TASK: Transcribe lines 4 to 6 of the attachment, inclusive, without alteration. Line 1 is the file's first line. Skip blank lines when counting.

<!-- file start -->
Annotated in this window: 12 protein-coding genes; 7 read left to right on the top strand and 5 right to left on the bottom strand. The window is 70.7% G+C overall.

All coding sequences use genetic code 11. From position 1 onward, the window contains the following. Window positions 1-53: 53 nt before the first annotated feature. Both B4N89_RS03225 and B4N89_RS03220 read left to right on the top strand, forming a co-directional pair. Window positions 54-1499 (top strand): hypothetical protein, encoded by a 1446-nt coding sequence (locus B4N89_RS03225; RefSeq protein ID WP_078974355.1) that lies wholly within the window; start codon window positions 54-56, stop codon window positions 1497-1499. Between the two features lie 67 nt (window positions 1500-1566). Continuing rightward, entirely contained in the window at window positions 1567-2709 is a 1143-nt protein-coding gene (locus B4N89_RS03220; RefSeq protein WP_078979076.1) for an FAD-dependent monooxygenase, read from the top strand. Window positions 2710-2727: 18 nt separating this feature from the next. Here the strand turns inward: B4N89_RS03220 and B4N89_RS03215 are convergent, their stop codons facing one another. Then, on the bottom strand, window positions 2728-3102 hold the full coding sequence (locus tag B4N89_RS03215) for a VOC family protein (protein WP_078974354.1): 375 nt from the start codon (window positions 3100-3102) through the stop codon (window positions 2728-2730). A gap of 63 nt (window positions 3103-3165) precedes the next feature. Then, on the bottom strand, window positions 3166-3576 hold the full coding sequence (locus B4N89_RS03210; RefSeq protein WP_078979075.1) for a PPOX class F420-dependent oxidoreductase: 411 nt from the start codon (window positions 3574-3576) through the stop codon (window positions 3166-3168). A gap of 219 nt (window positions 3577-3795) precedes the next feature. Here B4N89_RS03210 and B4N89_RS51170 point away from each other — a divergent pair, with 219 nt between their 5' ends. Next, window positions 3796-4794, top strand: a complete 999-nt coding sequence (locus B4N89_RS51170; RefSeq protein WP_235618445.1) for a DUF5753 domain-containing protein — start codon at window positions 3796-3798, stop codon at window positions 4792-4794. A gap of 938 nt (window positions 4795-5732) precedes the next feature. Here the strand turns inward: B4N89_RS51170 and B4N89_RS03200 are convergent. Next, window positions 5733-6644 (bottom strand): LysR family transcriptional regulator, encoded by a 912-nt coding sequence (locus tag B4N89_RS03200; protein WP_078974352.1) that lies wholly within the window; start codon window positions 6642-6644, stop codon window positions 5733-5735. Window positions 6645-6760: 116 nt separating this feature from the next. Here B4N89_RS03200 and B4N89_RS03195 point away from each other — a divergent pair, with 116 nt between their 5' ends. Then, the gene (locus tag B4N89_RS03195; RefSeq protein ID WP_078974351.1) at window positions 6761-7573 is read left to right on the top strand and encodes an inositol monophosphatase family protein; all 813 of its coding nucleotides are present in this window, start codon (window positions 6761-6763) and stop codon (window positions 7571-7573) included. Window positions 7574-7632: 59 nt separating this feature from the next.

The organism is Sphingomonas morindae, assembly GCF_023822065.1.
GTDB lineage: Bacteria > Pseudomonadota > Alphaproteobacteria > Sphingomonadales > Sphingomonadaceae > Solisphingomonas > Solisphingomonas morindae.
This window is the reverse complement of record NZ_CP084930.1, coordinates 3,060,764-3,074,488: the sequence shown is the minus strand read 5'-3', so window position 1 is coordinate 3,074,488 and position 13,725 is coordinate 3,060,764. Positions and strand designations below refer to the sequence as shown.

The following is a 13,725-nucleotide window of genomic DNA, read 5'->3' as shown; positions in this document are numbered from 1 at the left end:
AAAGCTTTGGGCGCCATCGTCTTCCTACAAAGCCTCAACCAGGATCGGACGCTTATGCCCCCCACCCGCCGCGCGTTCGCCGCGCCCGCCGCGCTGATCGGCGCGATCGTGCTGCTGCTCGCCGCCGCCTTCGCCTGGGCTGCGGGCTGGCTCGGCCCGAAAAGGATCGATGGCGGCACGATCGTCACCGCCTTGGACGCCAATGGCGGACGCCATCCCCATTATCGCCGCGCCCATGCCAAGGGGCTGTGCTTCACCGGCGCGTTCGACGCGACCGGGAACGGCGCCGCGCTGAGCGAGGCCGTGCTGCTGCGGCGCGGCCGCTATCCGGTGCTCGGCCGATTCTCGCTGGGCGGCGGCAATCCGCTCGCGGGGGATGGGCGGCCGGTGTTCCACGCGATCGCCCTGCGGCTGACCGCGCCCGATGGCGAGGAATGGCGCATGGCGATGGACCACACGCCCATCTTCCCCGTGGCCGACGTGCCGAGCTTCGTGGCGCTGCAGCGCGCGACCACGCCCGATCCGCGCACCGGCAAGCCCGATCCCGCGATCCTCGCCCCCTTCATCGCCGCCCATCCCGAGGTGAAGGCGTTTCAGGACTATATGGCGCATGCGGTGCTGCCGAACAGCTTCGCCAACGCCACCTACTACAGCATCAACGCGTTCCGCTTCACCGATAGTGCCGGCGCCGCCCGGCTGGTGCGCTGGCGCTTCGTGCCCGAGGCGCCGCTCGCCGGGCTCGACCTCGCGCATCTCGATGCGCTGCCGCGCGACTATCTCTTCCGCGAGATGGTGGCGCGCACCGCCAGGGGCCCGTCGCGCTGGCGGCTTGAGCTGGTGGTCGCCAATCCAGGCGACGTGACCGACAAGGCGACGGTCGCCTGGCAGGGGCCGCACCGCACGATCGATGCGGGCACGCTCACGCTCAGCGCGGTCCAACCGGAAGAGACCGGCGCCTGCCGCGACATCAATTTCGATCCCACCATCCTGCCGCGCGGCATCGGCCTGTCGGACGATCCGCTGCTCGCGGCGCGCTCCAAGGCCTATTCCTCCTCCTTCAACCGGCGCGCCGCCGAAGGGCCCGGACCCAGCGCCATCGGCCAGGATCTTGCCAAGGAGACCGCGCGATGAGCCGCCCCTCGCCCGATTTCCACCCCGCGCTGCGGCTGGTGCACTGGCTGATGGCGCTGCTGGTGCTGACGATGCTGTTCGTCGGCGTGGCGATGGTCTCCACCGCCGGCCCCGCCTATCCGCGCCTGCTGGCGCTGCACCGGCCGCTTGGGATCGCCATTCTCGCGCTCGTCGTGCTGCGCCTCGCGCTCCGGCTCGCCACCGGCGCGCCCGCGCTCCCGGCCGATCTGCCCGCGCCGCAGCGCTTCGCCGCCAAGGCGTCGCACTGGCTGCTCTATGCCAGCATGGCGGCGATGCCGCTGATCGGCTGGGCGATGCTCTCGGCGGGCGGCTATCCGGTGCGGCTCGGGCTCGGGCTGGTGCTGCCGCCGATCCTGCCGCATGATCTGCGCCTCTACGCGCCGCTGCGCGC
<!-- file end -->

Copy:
GTDB lineage: Bacteria > Pseudomonadota > Alphaproteobacteria > Sphingomonadales > Sphingomonadaceae > Solisphingomonas > Solisphingomonas morindae.
This window is the reverse complement of record NZ_CP084930.1, coordinates 3,060,764-3,074,488: the sequence shown is the minus strand read 5'-3', so window position 1 is coordinate 3,074,488 and position 13,725 is coordinate 3,060,764. Positions and strand designations below refer to the sequence as shown.

The following is a 13,725-nucleotide window of genomic DNA, read 5'->3' as shown; positions in this document are numbered from 1 at the left end: